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SDSU students speak out against Trump’s ban

Adriana Heldiz

by Jocelyn Moran, Senior Staff Writer

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The San Diego State Muslim Student Association organized a #CalStateAgainstHate protest along with other California State Universities on Feb. 7 to speak out against President Trump’s immigration ban.

The executive order banned citizens of Muslim-majority countries including Syria, Libya, Iran, Sudan, Iraq, Yemen and Somalia from entering the U.S. for 90 days and suspended the U.S. refugee program for 120 days.

Students participated in a prayer in front of Hepner Hall around noon as other students and faculty gathered to watch.

Protesters then marched to the Conrad Prebys Aztec Student Union, where speakers expressed concerns regarding Trump’s policies.

MSA President Ahmed Buzeriba spoke to the crowd and said it broke his heart to know Trump does not care about the wellbeing of all people.

“I guess the beautiful thing about hate is that love and unity is always there to destroy it when it surfaces,” Buzeriba said. “Love conquers hate, always.”

Buzeriba said he decided to step up, and collaborate with different student organizations to plan the demonstration given the current political climate.

Dean of Students Randy Timm spoke to the crowd and said international students, faculty and staff are a valuable part of the SDSU community and recent executive orders

“It is critical that people of all backgrounds and nationalities have the opportunity to pursue their education and personal goals at SDSU, so that we work together in a safe and respectful community,” Timm said. “I want you to know as administration, faculty and staff, we stand with you.”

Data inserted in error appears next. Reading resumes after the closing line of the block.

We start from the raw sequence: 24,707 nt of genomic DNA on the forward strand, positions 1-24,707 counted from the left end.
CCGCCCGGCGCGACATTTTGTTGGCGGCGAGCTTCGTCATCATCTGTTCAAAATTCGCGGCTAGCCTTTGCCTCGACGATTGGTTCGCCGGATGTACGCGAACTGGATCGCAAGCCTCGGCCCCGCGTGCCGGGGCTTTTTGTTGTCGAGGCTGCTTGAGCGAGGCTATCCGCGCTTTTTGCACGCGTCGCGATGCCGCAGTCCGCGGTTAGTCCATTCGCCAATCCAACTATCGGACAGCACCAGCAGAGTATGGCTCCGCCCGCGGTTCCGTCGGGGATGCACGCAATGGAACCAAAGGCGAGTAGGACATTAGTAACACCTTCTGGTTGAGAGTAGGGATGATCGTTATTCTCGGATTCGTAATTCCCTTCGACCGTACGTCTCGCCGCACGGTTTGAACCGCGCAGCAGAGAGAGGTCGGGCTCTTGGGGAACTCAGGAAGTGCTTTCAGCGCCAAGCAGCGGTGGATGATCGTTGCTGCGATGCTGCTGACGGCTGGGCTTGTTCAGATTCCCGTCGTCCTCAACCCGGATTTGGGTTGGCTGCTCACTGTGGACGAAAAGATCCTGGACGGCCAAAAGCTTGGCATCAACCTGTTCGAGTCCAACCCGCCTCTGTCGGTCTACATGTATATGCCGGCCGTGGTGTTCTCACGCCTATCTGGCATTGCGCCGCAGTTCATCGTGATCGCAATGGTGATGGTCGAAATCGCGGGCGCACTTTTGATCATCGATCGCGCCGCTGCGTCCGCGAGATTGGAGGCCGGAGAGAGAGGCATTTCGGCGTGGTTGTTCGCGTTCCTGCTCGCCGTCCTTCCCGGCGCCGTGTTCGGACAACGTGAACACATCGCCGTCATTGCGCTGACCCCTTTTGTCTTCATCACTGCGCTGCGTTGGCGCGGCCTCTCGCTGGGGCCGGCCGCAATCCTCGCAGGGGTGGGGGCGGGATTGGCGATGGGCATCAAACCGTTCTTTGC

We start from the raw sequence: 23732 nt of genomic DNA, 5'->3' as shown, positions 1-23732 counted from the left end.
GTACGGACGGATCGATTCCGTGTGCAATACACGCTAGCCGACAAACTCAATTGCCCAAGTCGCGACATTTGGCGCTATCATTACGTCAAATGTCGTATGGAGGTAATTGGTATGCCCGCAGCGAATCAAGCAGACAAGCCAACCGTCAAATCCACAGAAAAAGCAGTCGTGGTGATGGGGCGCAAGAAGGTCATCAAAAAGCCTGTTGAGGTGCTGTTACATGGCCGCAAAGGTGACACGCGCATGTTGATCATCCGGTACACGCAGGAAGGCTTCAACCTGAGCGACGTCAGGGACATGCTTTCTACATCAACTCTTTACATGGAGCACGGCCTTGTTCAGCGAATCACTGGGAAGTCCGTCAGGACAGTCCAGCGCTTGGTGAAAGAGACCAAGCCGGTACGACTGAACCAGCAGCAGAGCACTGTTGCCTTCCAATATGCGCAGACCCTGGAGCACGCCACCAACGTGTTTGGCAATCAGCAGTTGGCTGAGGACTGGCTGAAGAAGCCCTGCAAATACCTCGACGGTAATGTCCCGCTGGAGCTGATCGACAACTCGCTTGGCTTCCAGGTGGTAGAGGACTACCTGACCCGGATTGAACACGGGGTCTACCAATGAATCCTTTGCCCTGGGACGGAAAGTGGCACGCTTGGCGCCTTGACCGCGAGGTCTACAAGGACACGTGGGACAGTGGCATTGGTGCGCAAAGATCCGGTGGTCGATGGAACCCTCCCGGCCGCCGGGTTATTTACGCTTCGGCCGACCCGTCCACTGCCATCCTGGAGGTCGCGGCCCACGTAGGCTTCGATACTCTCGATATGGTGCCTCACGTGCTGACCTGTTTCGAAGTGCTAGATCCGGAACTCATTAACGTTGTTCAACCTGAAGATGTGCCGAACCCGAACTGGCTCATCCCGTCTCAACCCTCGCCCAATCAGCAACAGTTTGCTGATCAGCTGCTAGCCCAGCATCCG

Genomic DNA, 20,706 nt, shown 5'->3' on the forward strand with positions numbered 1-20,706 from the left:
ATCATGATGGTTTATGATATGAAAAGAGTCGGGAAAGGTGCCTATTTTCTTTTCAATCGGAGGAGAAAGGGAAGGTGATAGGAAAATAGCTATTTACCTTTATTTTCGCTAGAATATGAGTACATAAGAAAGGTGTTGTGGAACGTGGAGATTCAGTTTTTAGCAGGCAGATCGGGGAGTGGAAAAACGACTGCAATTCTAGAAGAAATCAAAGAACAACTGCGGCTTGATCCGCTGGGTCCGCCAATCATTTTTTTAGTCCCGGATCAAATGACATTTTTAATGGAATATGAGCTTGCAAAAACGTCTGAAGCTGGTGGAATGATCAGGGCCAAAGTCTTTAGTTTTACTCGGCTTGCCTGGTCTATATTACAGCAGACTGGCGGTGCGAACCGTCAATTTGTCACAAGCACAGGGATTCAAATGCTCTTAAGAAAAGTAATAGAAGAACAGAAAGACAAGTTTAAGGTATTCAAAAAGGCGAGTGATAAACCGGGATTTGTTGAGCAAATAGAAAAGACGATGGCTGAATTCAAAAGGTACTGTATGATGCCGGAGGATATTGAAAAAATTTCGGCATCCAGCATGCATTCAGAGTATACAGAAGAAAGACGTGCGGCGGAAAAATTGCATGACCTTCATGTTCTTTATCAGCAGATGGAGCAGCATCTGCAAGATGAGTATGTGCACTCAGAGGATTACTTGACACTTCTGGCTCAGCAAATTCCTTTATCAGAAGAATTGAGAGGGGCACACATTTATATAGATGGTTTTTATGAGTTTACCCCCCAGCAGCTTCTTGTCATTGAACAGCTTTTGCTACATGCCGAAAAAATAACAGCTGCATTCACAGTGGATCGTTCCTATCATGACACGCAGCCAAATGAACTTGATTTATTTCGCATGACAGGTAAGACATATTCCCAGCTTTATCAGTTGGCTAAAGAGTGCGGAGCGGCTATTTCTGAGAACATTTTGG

Moviemiento Estudiantil Chicano De Aztlan interdisciplinary studies senior and member Michelle Parra said she stands with the organization in solidarity for “their Muslim siblings.”

“I am a daughter of immigrants, and I grew up in a border city,” Parra said. “We can not let Trump create a culture that is formed based on hate and fear. We are much more than that.”

Psychology senior Nicole Little addressed the crowd and said people can not silently accept oppression and bigotry just because Trump has agreed to it.

“If societies in the past had accepted unjust laws of segregation and discrimination, I would not be on this stage today. I am a Black American Muslim woman living in Trump’s America,” Little said.

She said she constantly has worry in the back of her mind because of Trump’s words.

“No one deserves to live in fear due to their beliefs, culture, color or any other aspect,” she said.

“Education, not deportation,” “Say it loud, say it clear, refugees are welcome here” and “Hands too small, can’t build a wall” were shouted as the SDSU community marched.

Andrew Dyer, Opinion Editor

MSA member and sociology senior  Aisha Sharril said she felt a lot of people supported her and were in solidarity with her specifically as a Somali-Muslim refugee.

“I felt like the people are definitely stronger than the people in power. I saw that today,” Sharril said. “It feels heartwarming. This is the America that I was looking forward to coming to. This is the America that I know.”

Under Trump’s immigration ban, Syrian refugees were banned from entering the U.S., before a federal judge in Seattle temporarily blocked enforcement of the ban on Feb. 3. 

“We are all aware of the Syrian refugees unforeseen circumstances currently,” Little said to the crowd. “How can we turn a blind eye to their suffering?

Counseling Masters student Reva Ballat said her family members who are Syrian immigrants hold green cards.

“My own family and a lot of my close friends have been affected by this ban, and I thought it would be important to come out here and practice my first amendment right,” Ballat said.“I stand up against all forms of bigotry, hate, xenophobia, racism and stand in solidarity as well as stand up for my family.”

Buzeriba said it is an amazing feeling seeing people come out and support the community.

On Feb. 2 the International Youth and Students for Social Equality also held rally at SDSU for immigrant rights.

“When I do see the Muslim sisters, it kind of makes me sad because yeah, all these people are there for them now, but when they’re going to class tomorrow, where are all of these people going to be?” Buzeriba said.

Buzeriba said MSA will hold a forum in Montezuma Hall on March 5 to discuss Islam, debunk stereotypes and have a progressive dialogue toward change.

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